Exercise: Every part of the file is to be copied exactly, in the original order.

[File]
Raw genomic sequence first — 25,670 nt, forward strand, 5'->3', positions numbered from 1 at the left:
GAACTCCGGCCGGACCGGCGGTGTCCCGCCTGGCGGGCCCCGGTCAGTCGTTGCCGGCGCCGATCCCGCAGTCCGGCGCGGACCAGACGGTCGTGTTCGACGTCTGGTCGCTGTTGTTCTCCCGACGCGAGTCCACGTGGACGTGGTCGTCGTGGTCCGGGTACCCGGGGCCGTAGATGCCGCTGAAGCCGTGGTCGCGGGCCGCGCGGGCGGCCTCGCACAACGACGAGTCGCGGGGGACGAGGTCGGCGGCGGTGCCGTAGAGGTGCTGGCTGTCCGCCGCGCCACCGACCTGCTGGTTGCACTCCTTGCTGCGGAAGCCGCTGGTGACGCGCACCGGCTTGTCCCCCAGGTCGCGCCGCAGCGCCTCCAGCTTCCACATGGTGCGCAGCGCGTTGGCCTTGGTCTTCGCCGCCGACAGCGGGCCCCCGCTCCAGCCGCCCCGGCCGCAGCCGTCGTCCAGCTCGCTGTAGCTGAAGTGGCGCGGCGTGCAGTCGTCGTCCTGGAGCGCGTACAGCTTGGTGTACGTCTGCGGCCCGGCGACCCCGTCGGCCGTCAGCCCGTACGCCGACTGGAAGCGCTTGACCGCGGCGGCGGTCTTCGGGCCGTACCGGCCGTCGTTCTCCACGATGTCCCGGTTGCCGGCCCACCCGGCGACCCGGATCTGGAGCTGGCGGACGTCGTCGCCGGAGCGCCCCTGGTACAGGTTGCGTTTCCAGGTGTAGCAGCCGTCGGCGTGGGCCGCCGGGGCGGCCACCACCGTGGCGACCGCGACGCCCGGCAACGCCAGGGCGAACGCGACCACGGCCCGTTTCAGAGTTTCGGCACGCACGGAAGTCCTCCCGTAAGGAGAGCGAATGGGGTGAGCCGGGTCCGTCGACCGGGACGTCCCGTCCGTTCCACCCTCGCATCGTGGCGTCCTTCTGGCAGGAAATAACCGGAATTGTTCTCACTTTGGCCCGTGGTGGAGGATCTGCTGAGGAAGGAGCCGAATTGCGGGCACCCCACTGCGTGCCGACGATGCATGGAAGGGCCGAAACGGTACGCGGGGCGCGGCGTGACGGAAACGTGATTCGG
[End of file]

Raw genomic sequence first — 25,670 nt, forward strand, 5'->3', positions numbered from 1 at the left:
GAACTCCGGCCGGACCGGCGGTGTCCCGCCTGGCGGGCCCCGGTCAGTCGTTGCCGGCGCCGATCCCGCAGTCCGGCGCGGACCAGACGGTCGTGTTCGACGTCTGGTCGCTGTTGTTCTCCCGACGCGAGTCCACGTGGACGTGGTCGTCGTGGTCCGGGTACCCGGGGCCGTAGATGCCGCTGAAGCCGTGGTCGCGGGCCGCGCGGGCGGCCTCGCACAACGACGAGTCGCGGGGGACGAGGTCGGCGGCGGTGCCGTAGAGGTGCTGGCTGTCCGCCGCGCCACCGACCTGCTGGTTGCACTCCTTGCTGCGGAAGCCGCTGGTGACGCGCACCGGCTTGTCCCCCAGGTCGCGCCGCAGCGCCTCCAGCTTCCACATGGTGCGCAGCGCGTTGGCCTTGGTCTTCGCCGCCGACAGCGGGCCCCCGCTCCAGCCGCCCCGGCCGCAGCCGTCGTCCAGCTCGCTGTAGCTGAAGTGGCGCGGCGTGCAGTCGTCGTCCTGGAGCGCGTACAGCTTGGTGTACGTCTGCGGCCCGGCGACCCCGTCGGCCGTCAGCCCGTACGCCGACTGGAAGCGCTTGACCGCGGCGGCGGTCTTCGGGCCGTACCGGCCGTCGTTCTCCACGATGTCCCGGTTGCCGGCCCACCCGGCGACCCGGATCTGGAGCTGGCGGACGTCGTCGCCGGAGCGCCCCTGGTACAGGTTGCGTTTCCAGGTGTAGCAGCCGTCGGCGTGGGCCGCCGGGGCGGCCACCACCGTGGCGACCGCGACGCCCGGCAACGCCAGGGCGAACGCGACCACGGCCCGTTTCAGAGTTTCGGCACGCACGGAAGTCCTCCCGTAAGGAGAGCGAATGGGGTGAGCCGGGTCCGTCGACCGGGACGTCCCGTCCGTTCCACCCTCGCATCGTGGCGTCCTTCTGGCAGGAAATAACCGGAATTGTTCTCACTTTGGCCCGTGGTGGAGGATCTGCTGAGGAAGGAGCCGAATTGCGGGCACCCCACTGCGTGCCGACGATGCATGGAAGGGCCGAAACGGTACGCGGGGCGCGGCGTGACGGAAACGTGATTCGG